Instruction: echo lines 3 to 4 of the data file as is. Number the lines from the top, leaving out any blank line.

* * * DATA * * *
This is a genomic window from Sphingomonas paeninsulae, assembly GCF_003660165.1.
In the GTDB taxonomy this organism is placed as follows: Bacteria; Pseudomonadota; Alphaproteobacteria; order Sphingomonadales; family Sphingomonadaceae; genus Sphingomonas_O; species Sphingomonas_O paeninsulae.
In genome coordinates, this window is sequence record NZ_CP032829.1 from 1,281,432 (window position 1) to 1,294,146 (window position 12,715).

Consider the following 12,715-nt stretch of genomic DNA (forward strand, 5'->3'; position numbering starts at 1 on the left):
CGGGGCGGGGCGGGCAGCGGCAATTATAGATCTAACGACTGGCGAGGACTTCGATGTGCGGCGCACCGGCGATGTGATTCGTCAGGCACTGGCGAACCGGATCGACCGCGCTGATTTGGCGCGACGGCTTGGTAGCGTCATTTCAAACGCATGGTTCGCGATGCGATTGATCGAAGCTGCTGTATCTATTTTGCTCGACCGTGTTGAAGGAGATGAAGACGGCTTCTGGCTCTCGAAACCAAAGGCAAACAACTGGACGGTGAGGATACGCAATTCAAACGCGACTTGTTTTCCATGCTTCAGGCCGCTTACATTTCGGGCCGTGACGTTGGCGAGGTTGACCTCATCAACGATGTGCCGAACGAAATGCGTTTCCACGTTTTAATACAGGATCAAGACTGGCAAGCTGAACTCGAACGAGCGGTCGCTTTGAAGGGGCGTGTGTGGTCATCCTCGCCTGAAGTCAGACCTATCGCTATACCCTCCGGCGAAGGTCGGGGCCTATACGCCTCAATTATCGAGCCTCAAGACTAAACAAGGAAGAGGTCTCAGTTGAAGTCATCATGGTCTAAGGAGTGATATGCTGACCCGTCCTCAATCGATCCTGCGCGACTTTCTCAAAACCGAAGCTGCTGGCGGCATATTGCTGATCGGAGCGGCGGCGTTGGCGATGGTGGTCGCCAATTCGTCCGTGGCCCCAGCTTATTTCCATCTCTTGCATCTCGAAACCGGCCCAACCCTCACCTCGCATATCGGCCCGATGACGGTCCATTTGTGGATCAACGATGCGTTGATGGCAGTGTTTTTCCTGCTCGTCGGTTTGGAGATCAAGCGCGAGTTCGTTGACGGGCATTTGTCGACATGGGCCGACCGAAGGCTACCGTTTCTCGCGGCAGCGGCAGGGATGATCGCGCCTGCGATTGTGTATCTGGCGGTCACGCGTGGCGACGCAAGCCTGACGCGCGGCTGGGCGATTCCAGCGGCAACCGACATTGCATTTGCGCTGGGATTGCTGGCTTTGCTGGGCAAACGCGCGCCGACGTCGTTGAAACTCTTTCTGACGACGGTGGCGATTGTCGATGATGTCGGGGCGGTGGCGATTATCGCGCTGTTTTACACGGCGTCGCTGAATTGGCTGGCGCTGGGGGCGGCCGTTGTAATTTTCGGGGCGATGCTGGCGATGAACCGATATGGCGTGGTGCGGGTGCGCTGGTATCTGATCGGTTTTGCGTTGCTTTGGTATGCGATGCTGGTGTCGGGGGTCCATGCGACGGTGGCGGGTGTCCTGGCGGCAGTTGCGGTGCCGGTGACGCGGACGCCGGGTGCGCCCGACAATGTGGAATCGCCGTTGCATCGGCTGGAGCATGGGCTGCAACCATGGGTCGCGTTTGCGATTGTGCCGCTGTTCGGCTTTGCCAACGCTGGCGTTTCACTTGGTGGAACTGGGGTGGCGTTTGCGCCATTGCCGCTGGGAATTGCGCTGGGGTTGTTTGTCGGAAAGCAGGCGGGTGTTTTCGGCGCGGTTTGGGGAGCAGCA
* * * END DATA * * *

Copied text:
In genome coordinates, this window is sequence record NZ_CP032829.1 from 1,281,432 (window position 1) to 1,294,146 (window position 12,715).

Consider the following 12,715-nt stretch of genomic DNA (forward strand, 5'->3'; position numbering starts at 1 on the left):